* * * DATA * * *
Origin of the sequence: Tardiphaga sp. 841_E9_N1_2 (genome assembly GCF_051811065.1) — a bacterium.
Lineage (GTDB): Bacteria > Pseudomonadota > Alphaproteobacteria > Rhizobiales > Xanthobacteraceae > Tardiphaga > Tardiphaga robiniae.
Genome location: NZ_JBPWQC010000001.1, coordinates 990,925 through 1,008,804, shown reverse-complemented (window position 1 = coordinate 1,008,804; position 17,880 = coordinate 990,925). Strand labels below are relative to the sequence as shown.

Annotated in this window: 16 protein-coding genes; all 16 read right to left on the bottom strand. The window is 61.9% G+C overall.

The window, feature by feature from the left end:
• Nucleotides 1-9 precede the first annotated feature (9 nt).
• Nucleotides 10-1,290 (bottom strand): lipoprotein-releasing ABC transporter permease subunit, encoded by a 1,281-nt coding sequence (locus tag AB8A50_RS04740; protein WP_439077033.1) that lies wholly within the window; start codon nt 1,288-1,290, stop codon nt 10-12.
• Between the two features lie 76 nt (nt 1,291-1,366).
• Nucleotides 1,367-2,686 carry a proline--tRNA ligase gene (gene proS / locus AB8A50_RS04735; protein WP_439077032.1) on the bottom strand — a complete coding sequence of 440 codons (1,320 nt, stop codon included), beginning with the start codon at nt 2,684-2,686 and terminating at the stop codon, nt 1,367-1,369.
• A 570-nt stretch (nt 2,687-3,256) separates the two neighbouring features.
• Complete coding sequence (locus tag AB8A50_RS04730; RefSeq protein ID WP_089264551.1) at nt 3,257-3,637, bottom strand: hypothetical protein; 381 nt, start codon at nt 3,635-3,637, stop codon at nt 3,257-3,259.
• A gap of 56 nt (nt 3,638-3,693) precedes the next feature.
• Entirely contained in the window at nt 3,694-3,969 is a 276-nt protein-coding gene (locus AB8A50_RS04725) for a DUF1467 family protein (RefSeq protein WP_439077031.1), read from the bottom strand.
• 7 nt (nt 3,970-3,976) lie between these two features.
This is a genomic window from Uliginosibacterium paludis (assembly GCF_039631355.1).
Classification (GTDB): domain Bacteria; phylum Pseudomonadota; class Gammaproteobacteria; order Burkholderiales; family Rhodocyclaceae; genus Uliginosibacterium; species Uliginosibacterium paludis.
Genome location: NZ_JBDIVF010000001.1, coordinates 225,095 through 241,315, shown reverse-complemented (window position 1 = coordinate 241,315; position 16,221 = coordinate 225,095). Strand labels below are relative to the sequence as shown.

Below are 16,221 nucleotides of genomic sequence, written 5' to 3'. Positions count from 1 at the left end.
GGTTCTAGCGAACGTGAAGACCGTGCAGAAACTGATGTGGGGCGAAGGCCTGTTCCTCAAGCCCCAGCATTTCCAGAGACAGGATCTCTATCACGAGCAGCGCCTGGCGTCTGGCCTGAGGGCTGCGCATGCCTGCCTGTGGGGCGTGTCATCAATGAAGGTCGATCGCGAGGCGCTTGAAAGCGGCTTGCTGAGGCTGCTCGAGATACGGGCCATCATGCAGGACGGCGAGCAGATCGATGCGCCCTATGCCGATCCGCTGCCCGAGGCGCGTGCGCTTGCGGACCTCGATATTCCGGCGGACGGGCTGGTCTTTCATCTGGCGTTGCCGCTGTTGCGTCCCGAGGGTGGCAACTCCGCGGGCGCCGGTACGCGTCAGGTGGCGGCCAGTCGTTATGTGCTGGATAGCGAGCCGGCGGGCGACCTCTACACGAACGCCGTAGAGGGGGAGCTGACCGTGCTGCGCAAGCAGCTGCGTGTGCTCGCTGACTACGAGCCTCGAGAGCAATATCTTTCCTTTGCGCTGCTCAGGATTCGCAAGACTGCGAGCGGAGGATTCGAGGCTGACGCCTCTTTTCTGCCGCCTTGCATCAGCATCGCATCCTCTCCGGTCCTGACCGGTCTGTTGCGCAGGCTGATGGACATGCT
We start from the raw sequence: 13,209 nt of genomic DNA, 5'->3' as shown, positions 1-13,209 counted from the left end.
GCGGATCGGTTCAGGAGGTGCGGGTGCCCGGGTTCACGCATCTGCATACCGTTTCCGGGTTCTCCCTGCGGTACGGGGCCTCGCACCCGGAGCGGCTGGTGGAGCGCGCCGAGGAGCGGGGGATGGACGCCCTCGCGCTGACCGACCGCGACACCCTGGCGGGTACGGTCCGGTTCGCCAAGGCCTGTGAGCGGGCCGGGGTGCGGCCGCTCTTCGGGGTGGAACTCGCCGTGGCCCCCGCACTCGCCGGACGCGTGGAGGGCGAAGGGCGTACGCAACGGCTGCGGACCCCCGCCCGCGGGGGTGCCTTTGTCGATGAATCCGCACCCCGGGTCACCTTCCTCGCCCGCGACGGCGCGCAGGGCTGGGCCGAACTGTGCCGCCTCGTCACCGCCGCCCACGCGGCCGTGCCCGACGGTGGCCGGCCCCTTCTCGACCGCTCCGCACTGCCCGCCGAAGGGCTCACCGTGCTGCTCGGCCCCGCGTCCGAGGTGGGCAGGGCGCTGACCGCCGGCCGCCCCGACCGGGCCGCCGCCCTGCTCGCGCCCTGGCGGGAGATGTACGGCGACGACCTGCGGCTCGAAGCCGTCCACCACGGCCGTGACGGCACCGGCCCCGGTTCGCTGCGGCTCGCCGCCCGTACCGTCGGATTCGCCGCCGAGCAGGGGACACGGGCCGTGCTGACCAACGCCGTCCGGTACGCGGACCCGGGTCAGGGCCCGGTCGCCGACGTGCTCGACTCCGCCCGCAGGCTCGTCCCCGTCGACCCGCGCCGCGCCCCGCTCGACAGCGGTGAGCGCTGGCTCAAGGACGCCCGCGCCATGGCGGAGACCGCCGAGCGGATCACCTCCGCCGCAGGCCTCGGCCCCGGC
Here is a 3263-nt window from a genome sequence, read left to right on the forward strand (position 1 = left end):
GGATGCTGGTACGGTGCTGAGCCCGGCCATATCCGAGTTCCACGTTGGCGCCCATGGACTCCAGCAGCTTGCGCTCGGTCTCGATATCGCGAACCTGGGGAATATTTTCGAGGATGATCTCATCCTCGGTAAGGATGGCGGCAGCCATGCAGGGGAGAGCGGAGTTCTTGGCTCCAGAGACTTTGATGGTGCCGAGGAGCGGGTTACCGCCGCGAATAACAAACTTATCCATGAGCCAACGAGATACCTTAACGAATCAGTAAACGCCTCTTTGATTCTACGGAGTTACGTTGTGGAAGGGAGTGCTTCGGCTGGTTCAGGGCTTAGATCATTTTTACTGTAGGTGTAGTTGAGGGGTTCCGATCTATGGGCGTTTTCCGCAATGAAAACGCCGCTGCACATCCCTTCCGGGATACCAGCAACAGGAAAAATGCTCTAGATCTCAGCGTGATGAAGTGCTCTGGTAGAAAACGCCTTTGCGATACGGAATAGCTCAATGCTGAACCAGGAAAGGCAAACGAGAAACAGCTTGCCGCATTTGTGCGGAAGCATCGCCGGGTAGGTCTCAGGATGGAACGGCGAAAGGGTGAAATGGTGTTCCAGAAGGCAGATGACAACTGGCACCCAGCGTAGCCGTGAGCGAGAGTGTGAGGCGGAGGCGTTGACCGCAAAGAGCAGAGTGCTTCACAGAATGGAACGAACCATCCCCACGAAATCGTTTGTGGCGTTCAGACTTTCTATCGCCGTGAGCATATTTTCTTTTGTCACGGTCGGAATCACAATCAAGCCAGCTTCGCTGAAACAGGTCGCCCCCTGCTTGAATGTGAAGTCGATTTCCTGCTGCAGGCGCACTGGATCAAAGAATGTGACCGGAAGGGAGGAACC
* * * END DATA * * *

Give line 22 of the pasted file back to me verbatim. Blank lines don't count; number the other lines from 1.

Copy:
Here is a 3263-nt window from a genome sequence, read left to right on the forward strand (position 1 = left end):